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'While' [conjunction vs preposition]

Discussion in 'English Only' started by Er.S.M.M.Hanifa, Apr 2, 2010.

  1. Er.S.M.M.Hanifa Senior Member

    Tamil
    Hi everybody,
    1. -While- in Rome, we did a lot of sightseeing.
    2. -While- we were in Rome, we did a lot of sightseeing.
    I say 'while' is used as a preposition in the 1st sentence,
    whereas in the second sentence it is used as a conjunction.
    But my friend says 'while' is used as a preposition in both sentences.
    Who is correct?
    Please enlighten me.
    Thanks,
    Er.S.M.M.Hanifa
     
  2. JB

    JB Senior Member

    Santa Monica, CA, EEUU
    English (AE)
    "While" is definitely not a preposition, in either example. It is synonymous with "when", or "at the same time as".

    I believe it functions as an adverb of time, making these adverbial clauses or phrases, but I will let those more expert in grammar address that.
     
  3. Cagey post mod

    California
    English - US
    I would call while a conjunction here, introducing an adverbial clause relating to time, as jbruceismay says.

    I also agree that it has the same function in both clauses. The second phrase "while in London" is an elliptical version of the clause "while [we were] in London."
     
  4. Er.S.M.M.Hanifa Senior Member

    Tamil
    Could you please give me an example using 'while' as a preposition ?
    Er.S.M.M.Hanifa
     
  5. Cagey post mod

    California
    English - US
    If you follow the link to at the bottom of the definition of while:
    you will see that they mark "while" as a preposition as an "archaic" use. That means that you will not see it in modern writing, and they don't give an example.

    TheFreeDictionary.com gives the following definition and example of while as a preposition:
    Scot and northern English dialect another word for until: you'll have to wait while Monday for these sheets.​
     
  6. Thomas Tompion Senior Member

    Southwest France
    English - England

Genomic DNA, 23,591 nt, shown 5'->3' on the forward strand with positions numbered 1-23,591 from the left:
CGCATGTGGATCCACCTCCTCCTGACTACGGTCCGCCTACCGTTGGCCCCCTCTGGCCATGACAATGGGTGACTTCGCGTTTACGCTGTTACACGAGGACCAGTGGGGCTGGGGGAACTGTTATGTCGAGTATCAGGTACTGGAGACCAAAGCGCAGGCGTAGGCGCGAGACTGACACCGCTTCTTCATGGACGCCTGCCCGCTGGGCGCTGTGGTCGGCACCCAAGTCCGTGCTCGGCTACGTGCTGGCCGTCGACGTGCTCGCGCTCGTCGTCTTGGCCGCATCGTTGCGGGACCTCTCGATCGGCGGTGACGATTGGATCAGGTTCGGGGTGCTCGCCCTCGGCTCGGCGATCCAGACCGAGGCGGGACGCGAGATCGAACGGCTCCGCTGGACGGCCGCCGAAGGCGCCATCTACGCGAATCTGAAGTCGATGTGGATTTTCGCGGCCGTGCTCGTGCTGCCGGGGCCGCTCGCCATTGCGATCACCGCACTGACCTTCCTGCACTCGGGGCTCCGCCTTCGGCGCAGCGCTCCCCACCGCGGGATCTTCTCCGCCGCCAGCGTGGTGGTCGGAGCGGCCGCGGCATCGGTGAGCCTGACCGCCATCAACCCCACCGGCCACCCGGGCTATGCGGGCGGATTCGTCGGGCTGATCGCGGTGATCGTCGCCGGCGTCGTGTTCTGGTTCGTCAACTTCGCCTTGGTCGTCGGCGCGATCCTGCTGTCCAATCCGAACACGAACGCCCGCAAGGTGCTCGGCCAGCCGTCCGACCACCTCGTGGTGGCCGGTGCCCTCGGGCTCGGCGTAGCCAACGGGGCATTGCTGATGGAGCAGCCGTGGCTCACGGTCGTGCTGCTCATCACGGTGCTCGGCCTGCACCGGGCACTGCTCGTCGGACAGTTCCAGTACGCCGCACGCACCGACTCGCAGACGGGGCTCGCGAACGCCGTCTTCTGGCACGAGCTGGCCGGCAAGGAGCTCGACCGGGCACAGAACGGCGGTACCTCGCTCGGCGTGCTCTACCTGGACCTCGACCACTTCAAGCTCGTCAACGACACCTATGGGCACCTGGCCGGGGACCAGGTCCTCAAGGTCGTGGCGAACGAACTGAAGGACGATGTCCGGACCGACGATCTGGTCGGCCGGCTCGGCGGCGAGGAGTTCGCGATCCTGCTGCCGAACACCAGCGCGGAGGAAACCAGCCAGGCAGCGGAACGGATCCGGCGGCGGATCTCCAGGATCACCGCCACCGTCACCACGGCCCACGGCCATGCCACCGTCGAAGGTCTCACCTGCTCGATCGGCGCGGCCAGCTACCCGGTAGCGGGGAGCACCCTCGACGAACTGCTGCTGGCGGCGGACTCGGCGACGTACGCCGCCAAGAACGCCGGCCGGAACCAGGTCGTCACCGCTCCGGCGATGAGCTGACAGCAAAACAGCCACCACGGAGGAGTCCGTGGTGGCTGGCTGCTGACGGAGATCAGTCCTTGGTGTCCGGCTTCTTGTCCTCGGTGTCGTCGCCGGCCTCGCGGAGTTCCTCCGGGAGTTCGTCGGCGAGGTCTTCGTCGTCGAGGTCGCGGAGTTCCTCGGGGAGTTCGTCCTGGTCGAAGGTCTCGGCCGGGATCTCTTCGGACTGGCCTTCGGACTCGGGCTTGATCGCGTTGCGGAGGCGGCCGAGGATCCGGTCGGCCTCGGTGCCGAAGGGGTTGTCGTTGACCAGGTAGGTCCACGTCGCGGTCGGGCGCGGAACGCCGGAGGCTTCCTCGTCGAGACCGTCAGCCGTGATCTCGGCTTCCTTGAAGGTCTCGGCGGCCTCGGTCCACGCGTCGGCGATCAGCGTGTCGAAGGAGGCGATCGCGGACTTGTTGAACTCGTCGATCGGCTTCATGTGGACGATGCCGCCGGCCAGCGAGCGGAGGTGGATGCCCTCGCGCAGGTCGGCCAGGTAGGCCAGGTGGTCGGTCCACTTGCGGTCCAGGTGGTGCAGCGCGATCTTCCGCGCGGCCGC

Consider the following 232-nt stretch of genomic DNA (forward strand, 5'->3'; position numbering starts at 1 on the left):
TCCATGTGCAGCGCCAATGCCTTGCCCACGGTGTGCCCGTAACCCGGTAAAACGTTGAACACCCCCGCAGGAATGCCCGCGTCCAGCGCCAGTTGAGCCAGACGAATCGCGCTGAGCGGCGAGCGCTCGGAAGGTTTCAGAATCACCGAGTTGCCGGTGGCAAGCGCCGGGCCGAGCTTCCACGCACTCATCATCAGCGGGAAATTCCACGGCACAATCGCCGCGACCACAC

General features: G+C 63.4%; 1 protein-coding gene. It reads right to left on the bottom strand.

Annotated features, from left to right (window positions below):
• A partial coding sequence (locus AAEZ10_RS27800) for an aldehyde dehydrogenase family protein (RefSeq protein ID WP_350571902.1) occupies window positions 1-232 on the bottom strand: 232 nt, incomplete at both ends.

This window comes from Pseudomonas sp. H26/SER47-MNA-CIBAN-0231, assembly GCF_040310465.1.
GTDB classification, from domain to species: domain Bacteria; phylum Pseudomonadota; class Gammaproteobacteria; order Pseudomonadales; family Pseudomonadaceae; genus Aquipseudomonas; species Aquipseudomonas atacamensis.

Had it occurred to either of you, Er.S.M.M.Hanifa, that it might be a conjunctive prepostion? I've always wondered about them.
     
  7. Thomas1

    Thomas1 Senior Member

    polszczyzna warszawska
    Thomas, could you please explain what a 'conjunctive preposition' is and/or give an example?
     
  8. Thomas Tompion Senior Member

    Southwest France
    English - England
    No, absolutely not; it's beyond me. However, Angela Downing and Philip Locke's A University Course in English Grammar is full of explanations and examples of them. I couldn't understand a word of it.
     
  9. ame_chan87 New Member

    Malay
    how about - She is eating an ice cream while reading the newspaper.

    Is it a preposition?
     
  10. EStjarn

    EStjarn Senior Member

    Spanish
    Welcome to the forum, ame_chan87!

    As post 5 says, while is not used as a preposition in contemporary, standard English, which your sentence is an example of.
     
  11. se16teddy

    se16teddy Senior Member

    London
    English - England
    No, it is a conjunction. The sentence is an elliptical form of She is eating an ice cream while she is reading the newspaper.
     
  12. tmotley3 New Member

    English
    Well, what about the sentence "She ate some ice cream after reading the newspaper"? If "after" is a preposition here, why isn't "while" a preposition in the other sentence? I say it is. By saying that "while reading..." is elliptical, you're suggesting that it's a clause, but it's not. It's an adverbial phrase. Even though "while" and "when" are normally considered conjunctions, they can act as prepositions when they introduce phrases rather than clauses. Similarly, though "after" is normally considered a preposition, it can act as a subordinating conjunction when it introduces a clause ("...after she read the newspaper").
     
  13. se16teddy

    se16teddy Senior Member

    London
    English - England
    After is a preposition here because it can be followed by a noun. She ate some ice cream after Christmas.

    While
    is quite different. She is reading a newspaper while teatime. :cross:

    We do use while as a preposition in some dialects of Northern England but in a different sense. I'm not going home while (=until) Christmas.
     

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